a Black slave from Ethiopia, and openly expressed their reluctance to fi ght
under his command. The grumblings angered the ailing Muhammad, who
got up from his bed and, despite a high fever and a throbbing headache,
asked his wives Aisha and Hafsah to help him take a bath. The two bathed
him with water to cool his fever, dressed him up and bandaged his head to
ease his throbbing headache. They then helped him walk to the mosque,
where he went to the pulpit and addressed the congregation. Upset at the
dissension among the ranks over selection of the young Osama, the Prophet
told the congregation: “O people, dispatch Osama’s troops, for though you
question his leadership and the leadership of his father before him, yet he is
worthy of this command, even as his father was worthy of it.” He declared
from the pulpit that this discontent was a form of disobedience and that
Osama bin Zayd was the best choice. “Carry out the expedition to the Syrian
border,” he ordered.
It is only after his reprimand that people hastened to the camp to join
Osama’s army. However, despite the Prophet’s direct order to move towards
Syria, the army remained camped on the outskirts of Medina. The refusal to
follow a direct order of the Prophet was unprecedented. It was indicative of
things to come, though, as the power struggle would unfold.Chapter 6: The Prophet is Dead | 
According to the Shia historians, there was more to the dissent than
just the age or the race of the young Osama. Knowing that Muhammad’s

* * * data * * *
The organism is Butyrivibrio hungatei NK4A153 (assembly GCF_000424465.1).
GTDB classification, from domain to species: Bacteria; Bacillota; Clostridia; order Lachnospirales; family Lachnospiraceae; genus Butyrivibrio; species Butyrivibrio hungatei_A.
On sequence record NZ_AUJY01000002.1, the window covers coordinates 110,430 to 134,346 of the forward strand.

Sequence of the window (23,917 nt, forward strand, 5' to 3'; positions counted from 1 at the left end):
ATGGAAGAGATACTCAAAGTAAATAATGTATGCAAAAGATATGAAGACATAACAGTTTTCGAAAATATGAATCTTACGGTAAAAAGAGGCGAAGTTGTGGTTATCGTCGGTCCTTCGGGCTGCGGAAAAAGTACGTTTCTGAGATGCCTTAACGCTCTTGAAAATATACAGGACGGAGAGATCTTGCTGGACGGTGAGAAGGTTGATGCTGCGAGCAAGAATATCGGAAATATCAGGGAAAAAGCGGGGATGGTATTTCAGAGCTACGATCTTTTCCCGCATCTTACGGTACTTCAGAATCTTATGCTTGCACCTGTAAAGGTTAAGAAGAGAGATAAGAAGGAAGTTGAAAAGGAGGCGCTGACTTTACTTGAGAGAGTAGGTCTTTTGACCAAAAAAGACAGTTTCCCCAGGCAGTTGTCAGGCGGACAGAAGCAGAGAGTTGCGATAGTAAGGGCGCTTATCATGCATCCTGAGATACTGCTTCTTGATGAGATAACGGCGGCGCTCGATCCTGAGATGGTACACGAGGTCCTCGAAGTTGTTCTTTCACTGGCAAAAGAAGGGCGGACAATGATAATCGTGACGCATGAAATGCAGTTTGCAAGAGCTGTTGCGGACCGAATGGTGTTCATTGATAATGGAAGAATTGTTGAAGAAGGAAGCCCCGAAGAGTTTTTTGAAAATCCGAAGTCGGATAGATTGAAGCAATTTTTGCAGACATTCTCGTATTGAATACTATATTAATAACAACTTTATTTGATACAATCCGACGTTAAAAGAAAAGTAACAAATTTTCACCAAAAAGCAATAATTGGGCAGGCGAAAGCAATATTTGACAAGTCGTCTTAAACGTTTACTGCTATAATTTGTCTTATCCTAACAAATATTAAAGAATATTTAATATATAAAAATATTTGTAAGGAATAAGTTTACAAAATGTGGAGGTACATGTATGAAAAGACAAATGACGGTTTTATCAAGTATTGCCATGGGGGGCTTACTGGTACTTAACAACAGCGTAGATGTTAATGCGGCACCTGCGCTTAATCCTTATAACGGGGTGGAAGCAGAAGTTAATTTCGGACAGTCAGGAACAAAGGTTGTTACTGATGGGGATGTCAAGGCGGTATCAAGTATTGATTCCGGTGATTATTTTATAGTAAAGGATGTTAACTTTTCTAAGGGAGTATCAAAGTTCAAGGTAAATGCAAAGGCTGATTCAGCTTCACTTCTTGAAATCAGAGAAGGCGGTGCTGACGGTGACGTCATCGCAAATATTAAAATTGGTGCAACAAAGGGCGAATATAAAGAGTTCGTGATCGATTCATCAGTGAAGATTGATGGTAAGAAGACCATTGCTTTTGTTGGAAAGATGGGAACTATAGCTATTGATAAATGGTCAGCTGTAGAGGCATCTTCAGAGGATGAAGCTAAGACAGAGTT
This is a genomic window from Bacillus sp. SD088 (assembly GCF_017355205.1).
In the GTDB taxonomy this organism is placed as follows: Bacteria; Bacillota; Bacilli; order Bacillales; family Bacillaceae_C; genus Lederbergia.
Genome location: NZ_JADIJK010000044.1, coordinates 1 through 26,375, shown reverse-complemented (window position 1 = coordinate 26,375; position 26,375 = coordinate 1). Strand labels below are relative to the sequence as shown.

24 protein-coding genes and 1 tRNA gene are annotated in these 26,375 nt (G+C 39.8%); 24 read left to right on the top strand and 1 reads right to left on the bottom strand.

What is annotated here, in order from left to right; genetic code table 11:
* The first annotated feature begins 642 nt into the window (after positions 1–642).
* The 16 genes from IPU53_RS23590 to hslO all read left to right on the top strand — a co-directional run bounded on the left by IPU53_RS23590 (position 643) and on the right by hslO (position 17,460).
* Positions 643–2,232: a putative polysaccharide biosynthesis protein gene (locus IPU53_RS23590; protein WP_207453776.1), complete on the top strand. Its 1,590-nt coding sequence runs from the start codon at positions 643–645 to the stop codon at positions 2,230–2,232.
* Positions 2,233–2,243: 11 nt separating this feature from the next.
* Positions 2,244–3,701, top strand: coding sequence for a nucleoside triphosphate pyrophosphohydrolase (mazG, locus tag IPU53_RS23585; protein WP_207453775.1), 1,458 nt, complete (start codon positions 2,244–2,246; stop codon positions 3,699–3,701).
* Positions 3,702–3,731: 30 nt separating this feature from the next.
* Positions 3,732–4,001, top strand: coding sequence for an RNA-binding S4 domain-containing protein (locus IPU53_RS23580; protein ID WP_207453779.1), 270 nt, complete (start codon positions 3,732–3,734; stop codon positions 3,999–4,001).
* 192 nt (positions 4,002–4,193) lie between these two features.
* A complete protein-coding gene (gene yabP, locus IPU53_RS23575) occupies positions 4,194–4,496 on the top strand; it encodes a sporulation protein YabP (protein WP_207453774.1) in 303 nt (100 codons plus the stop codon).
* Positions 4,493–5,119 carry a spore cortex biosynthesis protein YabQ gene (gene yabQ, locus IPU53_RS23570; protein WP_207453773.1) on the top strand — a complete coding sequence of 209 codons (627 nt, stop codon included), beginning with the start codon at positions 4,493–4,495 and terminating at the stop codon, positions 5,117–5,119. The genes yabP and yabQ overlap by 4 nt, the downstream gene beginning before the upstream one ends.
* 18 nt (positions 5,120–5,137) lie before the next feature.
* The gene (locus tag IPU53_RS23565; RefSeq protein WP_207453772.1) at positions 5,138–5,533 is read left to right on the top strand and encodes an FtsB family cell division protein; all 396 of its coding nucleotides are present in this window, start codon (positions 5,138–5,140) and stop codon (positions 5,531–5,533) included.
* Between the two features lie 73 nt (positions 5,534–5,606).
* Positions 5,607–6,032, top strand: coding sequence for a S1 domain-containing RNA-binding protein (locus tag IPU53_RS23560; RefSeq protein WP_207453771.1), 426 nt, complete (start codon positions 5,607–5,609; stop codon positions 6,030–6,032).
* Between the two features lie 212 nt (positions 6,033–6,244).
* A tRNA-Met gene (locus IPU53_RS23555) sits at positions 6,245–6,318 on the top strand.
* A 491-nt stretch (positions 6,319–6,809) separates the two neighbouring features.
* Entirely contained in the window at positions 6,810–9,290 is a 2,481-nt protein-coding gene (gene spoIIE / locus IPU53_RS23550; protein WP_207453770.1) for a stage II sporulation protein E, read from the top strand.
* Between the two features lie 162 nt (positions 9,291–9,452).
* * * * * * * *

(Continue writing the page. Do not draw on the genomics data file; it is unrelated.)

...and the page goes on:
end was near, some of the companions were reluctant to leave Medina at
such a critical time, fearful that, if they absented themselves, Ali ibn Abu
Talib might become the uncontested successor to Muhammad. Shia scholars
conclude that since Muhammad was aware he was about to die, he aimed
at keeping Ali and his family in Medina, while keeping all others away from
the city, so that Ali could establish himself as the Prophet’s successor in a
smooth transfer of power.
However, this does not explain why the Prophet would ask his fatherin-law, Abu-Bakr, ultimately his successor, to lead the prayers in his absence.
Speaking to the congregation, Muhammad said, “Look to these doors which
open into the mosque, and close them all save those which lead to the house
of Abu-Bakr, because I have known no better companion than he.” He later
asked Abu-Bakr to lead the prayers in his place, a task many saw as the
Prophet’s nod to Abu-Bakr being his successor.
Suffi ce to say that as his end neared, every decision Muhammad took,
every word he spoke, was seen and interpreted in the context of his succession.
Ali was his closest companion, and confi dant, with whom he had the closest
bond. Muhammad had described Ali in glowing terms. At one time he said,
“I am the city of knowledge and Ali is the key to that city.” Then, addressing
pilgrims who were accompanying him back to Medina after his last hajj in
Mecca, Muhammad told the congregation while he rested at a small lake
called Ghadir-e-Khumm:
*
“O my people! Allah is my guardian (Mawla) and